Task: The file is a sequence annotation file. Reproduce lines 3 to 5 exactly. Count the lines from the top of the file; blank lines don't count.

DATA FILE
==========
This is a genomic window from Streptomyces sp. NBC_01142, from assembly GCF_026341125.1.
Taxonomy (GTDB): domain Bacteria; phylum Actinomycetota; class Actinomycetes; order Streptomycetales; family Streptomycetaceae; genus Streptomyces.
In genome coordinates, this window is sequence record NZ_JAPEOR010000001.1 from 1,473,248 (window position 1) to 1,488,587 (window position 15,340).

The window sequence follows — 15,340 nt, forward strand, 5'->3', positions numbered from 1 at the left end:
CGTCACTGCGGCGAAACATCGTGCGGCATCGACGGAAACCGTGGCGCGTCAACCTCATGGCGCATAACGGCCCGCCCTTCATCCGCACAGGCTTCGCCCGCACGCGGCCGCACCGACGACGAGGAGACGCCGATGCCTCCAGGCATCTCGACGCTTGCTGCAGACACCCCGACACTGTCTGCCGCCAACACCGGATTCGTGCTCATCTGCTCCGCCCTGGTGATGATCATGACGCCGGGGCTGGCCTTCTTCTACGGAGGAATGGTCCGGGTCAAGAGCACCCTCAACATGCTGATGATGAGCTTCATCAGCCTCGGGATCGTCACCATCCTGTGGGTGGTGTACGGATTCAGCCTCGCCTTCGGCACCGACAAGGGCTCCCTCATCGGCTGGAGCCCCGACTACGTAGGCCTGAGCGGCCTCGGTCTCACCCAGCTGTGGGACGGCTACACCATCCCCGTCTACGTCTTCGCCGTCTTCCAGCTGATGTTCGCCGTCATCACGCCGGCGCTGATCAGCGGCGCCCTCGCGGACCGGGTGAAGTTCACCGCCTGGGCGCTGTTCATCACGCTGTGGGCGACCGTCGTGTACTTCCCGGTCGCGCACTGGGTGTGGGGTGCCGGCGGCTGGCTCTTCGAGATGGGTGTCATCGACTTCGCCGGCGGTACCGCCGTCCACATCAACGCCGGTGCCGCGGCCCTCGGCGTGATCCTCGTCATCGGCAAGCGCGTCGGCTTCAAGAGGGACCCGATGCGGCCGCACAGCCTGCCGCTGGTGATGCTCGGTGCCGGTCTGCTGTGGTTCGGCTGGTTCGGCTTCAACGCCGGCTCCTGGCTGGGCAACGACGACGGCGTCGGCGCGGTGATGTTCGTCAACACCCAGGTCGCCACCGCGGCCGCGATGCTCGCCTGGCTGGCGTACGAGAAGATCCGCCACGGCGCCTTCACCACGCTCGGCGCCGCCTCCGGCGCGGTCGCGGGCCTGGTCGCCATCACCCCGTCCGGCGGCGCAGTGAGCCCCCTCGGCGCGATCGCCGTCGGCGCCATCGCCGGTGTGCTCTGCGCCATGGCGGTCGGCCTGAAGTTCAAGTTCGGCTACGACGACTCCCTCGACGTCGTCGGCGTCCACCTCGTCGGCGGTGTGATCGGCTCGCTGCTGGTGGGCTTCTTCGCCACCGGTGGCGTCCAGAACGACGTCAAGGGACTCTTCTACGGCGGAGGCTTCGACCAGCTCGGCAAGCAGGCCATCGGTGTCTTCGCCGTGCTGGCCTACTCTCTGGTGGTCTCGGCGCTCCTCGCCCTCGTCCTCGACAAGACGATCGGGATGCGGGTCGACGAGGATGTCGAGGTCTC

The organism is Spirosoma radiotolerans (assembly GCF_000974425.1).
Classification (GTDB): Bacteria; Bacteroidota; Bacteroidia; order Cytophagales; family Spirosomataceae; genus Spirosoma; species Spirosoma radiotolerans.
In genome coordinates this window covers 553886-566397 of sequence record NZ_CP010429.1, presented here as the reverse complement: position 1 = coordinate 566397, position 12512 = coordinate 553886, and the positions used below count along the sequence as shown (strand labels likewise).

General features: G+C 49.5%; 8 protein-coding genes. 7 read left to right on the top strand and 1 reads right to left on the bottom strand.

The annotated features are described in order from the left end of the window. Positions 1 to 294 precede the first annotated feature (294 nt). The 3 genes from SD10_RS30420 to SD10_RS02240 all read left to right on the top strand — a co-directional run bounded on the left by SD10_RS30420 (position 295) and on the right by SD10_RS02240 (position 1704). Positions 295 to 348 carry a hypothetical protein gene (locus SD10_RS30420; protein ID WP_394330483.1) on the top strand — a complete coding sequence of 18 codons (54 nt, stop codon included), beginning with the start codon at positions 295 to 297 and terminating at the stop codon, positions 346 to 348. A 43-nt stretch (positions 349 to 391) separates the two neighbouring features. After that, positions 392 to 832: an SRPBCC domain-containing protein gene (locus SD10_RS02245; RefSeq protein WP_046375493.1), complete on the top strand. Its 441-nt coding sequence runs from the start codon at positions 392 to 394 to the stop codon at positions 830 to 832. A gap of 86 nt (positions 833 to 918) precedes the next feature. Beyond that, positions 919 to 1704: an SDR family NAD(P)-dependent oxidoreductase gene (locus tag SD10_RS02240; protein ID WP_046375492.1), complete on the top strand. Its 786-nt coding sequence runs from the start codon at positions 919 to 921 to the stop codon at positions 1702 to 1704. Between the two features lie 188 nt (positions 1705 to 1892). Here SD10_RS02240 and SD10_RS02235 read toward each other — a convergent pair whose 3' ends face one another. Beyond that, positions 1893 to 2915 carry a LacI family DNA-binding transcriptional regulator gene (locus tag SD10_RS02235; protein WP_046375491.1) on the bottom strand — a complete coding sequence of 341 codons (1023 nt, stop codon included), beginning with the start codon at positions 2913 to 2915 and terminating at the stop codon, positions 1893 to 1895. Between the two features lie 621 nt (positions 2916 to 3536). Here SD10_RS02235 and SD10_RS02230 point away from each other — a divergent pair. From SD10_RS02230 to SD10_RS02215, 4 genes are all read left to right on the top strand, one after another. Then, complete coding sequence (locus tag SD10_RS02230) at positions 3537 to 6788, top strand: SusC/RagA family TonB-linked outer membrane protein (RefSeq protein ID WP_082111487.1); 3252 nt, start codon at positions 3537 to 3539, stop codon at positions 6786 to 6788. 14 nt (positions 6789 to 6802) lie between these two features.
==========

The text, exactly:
In genome coordinates, this window is sequence record NZ_JAPEOR010000001.1 from 1,473,248 (window position 1) to 1,488,587 (window position 15,340).

The window sequence follows — 15,340 nt, forward strand, 5'->3', positions numbered from 1 at the left end:
CGTCACTGCGGCGAAACATCGTGCGGCATCGACGGAAACCGTGGCGCGTCAACCTCATGGCGCATAACGGCCCGCCCTTCATCCGCACAGGCTTCGCCCGCACGCGGCCGCACCGACGACGAGGAGACGCCGATGCCTCCAGGCATCTCGACGCTTGCTGCAGACACCCCGACACTGTCTGCCGCCAACACCGGATTCGTGCTCATCTGCTCCGCCCTGGTGATGATCATGACGCCGGGGCTGGCCTTCTTCTACGGAGGAATGGTCCGGGTCAAGAGCACCCTCAACATGCTGATGATGAGCTTCATCAGCCTCGGGATCGTCACCATCCTGTGGGTGGTGTACGGATTCAGCCTCGCCTTCGGCACCGACAAGGGCTCCCTCATCGGCTGGAGCCCCGACTACGTAGGCCTGAGCGGCCTCGGTCTCACCCAGCTGTGGGACGGCTACACCATCCCCGTCTACGTCTTCGCCGTCTTCCAGCTGATGTTCGCCGTCATCACGCCGGCGCTGATCAGCGGCGCCCTCGCGGACCGGGTGAAGTTCACCGCCTGGGCGCTGTTCATCACGCTGTGGGCGACCGTCGTGTACTTCCCGGTCGCGCACTGGGTGTGGGGTGCCGGCGGCTGGCTCTTCGAGATGGGTGTCATCGACTTCGCCGGCGGTACCGCCGTCCACATCAACGCCGGTGCCGCGGCCCTCGGCGTGATCCTCGTCATCGGCAAGCGCGTCGGCTTCAAGAGGGACCCGATGCGGCCGCACAGCCTGCCGCTGGTGATGCTCGGTGCCGGTCTGCTGTGGTTCGGCTGGTTCGGCTTCAACGCCGGCTCCTGGCTGGGCAACGACGACGGCGTCGGCGCGGTGATGTTCGTCAACACCCAGGTCGCCACCGCGGCCGCGATGCTCGCCTGGCTGGCGTACGAGAAGATCCGCCACGGCGCCTTCACCACGCTCGGCGCCGCCTCCGGCGCGGTCGCGGGCCTGGTCGCCATCACCCCGTCCGGCGGCGCAGTGAGCCCCCTCGGCGCGATCGCCGTCGGCGCCATCGCCGGTGTGCTCTGCGCCATGGCGGTCGGCCTGAAGTTCAAGTTCGGCTACGACGACTCCCTCGACGTCGTCGGCGTCCACCTCGTCGGCGGTGTGATCGGCTCGCTGCTGGTGGGCTTCTTCGCCACCGGTGGCGTCCAGAACGACGTCAAGGGACTCTTCTACGGCGGAGGCTTCGACCAGCTCGGCAAGCAGGCCATCGGTGTCTTCGCCGTGCTGGCCTACTCTCTGGTGGTCTCGGCGCTCCTCGCCCTCGTCCTCGACAAGACGATCGGGATGCGGGTCGACGAGGATGTCGAGGTCTC